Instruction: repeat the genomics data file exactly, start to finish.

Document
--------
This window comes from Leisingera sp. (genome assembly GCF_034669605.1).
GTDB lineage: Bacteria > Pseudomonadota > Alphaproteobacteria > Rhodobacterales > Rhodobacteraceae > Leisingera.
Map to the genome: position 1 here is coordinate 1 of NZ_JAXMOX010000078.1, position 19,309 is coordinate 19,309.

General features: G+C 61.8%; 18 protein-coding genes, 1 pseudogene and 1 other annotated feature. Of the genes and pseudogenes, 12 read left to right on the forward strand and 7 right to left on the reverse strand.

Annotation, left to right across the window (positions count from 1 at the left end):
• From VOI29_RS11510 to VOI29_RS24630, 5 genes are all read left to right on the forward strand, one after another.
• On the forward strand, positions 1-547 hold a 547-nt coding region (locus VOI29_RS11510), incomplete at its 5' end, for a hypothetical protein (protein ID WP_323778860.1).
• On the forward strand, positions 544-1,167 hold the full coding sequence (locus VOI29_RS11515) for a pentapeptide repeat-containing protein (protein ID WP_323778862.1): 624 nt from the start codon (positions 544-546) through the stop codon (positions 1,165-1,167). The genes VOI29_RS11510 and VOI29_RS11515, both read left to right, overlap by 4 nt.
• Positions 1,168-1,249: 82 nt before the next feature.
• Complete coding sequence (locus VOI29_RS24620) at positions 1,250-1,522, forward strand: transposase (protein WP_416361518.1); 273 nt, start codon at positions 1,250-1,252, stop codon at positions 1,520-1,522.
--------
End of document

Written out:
This window comes from Leisingera sp. (genome assembly GCF_034669605.1).
GTDB lineage: Bacteria > Pseudomonadota > Alphaproteobacteria > Rhodobacterales > Rhodobacteraceae > Leisingera.
Map to the genome: position 1 here is coordinate 1 of NZ_JAXMOX010000078.1, position 19,309 is coordinate 19,309.

General features: G+C 61.8%; 18 protein-coding genes, 1 pseudogene and 1 other annotated feature. Of the genes and pseudogenes, 12 read left to right on the forward strand and 7 right to left on the reverse strand.

Annotation, left to right across the window (positions count from 1 at the left end):
• From VOI29_RS11510 to VOI29_RS24630, 5 genes are all read left to right on the forward strand, one after another.
• On the forward strand, positions 1-547 hold a 547-nt coding region (locus VOI29_RS11510), incomplete at its 5' end, for a hypothetical protein (protein ID WP_323778860.1).
• On the forward strand, positions 544-1,167 hold the full coding sequence (locus VOI29_RS11515) for a pentapeptide repeat-containing protein (protein ID WP_323778862.1): 624 nt from the start codon (positions 544-546) through the stop codon (positions 1,165-1,167). The genes VOI29_RS11510 and VOI29_RS11515, both read left to right, overlap by 4 nt.
• Positions 1,168-1,249: 82 nt before the next feature.
• Complete coding sequence (locus VOI29_RS24620) at positions 1,250-1,522, forward strand: transposase (protein WP_416361518.1); 273 nt, start codon at positions 1,250-1,252, stop codon at positions 1,520-1,522.